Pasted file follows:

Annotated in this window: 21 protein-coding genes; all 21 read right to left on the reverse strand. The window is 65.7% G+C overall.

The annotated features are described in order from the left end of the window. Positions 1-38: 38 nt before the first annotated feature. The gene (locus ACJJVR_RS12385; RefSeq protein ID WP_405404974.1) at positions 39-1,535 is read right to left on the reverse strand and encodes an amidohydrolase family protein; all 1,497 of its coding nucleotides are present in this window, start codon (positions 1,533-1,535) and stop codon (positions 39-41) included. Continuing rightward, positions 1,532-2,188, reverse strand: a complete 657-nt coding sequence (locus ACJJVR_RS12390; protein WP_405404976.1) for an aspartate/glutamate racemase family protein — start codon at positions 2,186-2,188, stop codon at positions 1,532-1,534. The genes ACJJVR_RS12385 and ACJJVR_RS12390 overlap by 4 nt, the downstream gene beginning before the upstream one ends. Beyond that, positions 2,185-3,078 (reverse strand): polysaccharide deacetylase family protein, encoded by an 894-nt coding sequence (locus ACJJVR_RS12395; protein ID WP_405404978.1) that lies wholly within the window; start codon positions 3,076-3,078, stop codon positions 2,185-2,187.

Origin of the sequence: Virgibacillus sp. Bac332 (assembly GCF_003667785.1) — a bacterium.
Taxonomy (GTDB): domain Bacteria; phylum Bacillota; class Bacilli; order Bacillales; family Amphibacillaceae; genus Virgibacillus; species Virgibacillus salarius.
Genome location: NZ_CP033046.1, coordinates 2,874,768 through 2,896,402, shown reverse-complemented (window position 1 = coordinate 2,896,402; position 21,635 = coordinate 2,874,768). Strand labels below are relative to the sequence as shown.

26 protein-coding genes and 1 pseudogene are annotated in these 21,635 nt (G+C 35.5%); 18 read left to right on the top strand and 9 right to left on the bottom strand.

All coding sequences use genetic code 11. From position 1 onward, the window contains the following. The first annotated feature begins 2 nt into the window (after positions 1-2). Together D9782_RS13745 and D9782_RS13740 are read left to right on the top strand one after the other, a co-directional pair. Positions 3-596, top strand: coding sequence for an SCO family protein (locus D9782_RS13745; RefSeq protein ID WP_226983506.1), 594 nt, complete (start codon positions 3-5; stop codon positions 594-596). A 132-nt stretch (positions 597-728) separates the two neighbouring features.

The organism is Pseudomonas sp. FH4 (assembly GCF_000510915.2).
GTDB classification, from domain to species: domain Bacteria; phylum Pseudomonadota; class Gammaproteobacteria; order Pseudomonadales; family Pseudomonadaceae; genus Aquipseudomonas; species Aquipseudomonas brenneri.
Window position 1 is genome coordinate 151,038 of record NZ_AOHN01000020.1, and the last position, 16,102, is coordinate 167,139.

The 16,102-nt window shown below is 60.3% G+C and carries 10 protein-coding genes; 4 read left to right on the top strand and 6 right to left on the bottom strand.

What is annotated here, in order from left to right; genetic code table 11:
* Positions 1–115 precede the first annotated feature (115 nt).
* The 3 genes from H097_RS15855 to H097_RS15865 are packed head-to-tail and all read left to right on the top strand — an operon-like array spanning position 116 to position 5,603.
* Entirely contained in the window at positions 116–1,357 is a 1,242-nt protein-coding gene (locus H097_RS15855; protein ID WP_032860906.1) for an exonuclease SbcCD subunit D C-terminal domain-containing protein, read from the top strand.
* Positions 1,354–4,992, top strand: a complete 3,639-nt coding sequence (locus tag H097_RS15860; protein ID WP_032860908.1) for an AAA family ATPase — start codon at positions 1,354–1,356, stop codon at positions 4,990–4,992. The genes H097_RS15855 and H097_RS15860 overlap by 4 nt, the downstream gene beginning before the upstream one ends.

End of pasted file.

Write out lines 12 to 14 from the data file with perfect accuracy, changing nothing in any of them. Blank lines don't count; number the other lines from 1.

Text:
What is annotated here, in order from left to right; genetic code table 11:
* Positions 1–115 precede the first annotated feature (115 nt).
* The 3 genes from H097_RS15855 to H097_RS15865 are packed head-to-tail and all read left to right on the top strand — an operon-like array spanning position 116 to position 5,603.